But I do have six suggestions, four of which are pretty simple. One I had before coming into this meeting. One suggestion is more periodic review. One suggestion is an annual report that has a time limit--you have to get it in by a certain time. One suggestion is a consolidated report so we don't have to get all the police forces and fisheries officers in the country to put them all together and chase them all over the place. And the fourth suggestion is a limited period for designation, like what the RCMP have chosen to do for themselves. So those are four simple administrative ones.
The two others are more difficult. As I said, I don't like public reporting because it lets the underworld and terrorists know what we're doing, but what about in camera reporting to some organization like an all-party committee of Parliament, which might be better than nothing?
This is the last one. You know there are three laws you can't break, and I'm wondering what you think about adding a fourth one, which would be torture. I suppose you could use an international definition for it, because you'd have to have a definition.
Any of the witnesses are welcome to comment on any of the changes I have proposed.
I welcome your testimony. It's always helpful to us when we have difficult tasks before us.
I tend to agree that the lateness of the reports is a concern, and I think we should note that in our report. I also think, when you go across the land and pick up the reports, you do it individually by jurisdiction. Another witness came before us and suggested there should be one complete report for Canada on an annual basis. First, I want to know whether you think that's worthwhile. One of the things that happens when you collect data on an annual basis is you give everybody a deadline, so hopefully it would be helpful. We could get a real assessment across the country at a glance, basically.
When you answer that question, I do have some concerns about the safety after the fact from operations that have occurred. While I agree that the information tells us virtually nothing that you could get a logical conclusion from at this point, I would like to strike a balance between getting more information, to see the efficacy of the legislation, but not put anybody's personal safety.... If you go down to the point and to the extreme example, Ms. Wood, and you say this came from this geographical data and this thing, somebody's going to know what happened. I think that's very counter-productive to what we're trying to accomplish here.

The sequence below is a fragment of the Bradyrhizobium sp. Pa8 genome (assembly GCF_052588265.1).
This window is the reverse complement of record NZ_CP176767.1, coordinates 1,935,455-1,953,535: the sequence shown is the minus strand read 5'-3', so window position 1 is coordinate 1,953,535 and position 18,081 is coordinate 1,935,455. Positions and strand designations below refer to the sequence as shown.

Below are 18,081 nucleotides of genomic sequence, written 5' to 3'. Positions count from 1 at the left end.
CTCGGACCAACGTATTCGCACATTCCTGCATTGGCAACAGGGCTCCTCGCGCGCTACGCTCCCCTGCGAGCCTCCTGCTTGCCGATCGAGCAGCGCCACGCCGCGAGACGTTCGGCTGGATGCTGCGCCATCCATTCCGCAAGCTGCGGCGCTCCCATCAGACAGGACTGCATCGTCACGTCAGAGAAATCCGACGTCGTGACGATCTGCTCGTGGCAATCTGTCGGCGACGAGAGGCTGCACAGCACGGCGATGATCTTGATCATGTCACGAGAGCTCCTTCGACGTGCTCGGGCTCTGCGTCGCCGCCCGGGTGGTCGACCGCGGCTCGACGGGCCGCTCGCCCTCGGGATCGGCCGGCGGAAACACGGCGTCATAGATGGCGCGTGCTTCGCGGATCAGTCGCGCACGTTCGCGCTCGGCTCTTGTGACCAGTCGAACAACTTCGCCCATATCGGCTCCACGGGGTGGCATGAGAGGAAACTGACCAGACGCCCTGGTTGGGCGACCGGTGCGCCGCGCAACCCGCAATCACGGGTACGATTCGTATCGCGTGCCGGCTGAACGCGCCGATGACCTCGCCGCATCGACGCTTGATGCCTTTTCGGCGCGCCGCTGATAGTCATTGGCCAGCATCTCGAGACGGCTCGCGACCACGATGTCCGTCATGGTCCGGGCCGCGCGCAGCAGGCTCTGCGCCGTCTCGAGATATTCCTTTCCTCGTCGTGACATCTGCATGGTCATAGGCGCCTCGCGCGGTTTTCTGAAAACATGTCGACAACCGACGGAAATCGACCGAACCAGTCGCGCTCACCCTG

What parameters when you say...? It has been suggested charges. Have charges been laid or are charges pending--those types of things. That's the type of information.... What other types of information? When we say let's get a better report, what do we really want that's not going to do harm as well as give information? It's that line that we're trying to find here, because I think we can all agree around this table, hopefully, that the reports right now don't give sufficient information.
I also want to thank the witnesses for being here today. I found it interesting and informative to hear your perspective.
I tried not to put words in your mouth, but I did make some notes here. What I think was said was there may be an increase in the use of this legislation occurring. I think Ms. LeRoy mentioned that, and that the reporting requirements are inadequate. Ms. Wood said that we don't know what's really happening. Also, Ms. LeRoy said that we don't know if it works, and you want to have a two- or three-year review.
So there is a concern expressed. Yet there's a lack of tangible evidence to base those concerns on. You have a concern and you're expressing it. That's legitimate. But one of the questions I'd like answered is, what are your concerns based on? As this legislation was being developed, were you in opposition to that? I think yes. Again, what are your concerns based on? If you were opposed before, you remain opposed and don't support the legislation. But in some examples, I think Mr. Swan said he may. I want to clarify that.
I'm starting from a premise that I trust the courts. The judges are human, so all decisions could be critiqued. But the premise I start from is a trust in the courts of Canada. We live in an incredible country, and I believe we have to trust our courts.
We need to start from a premise that we trust our police officers. I won't take it as far as trusting politicians, but that would be a wonderful goal to aim for.
Some hon. members: Oh, oh!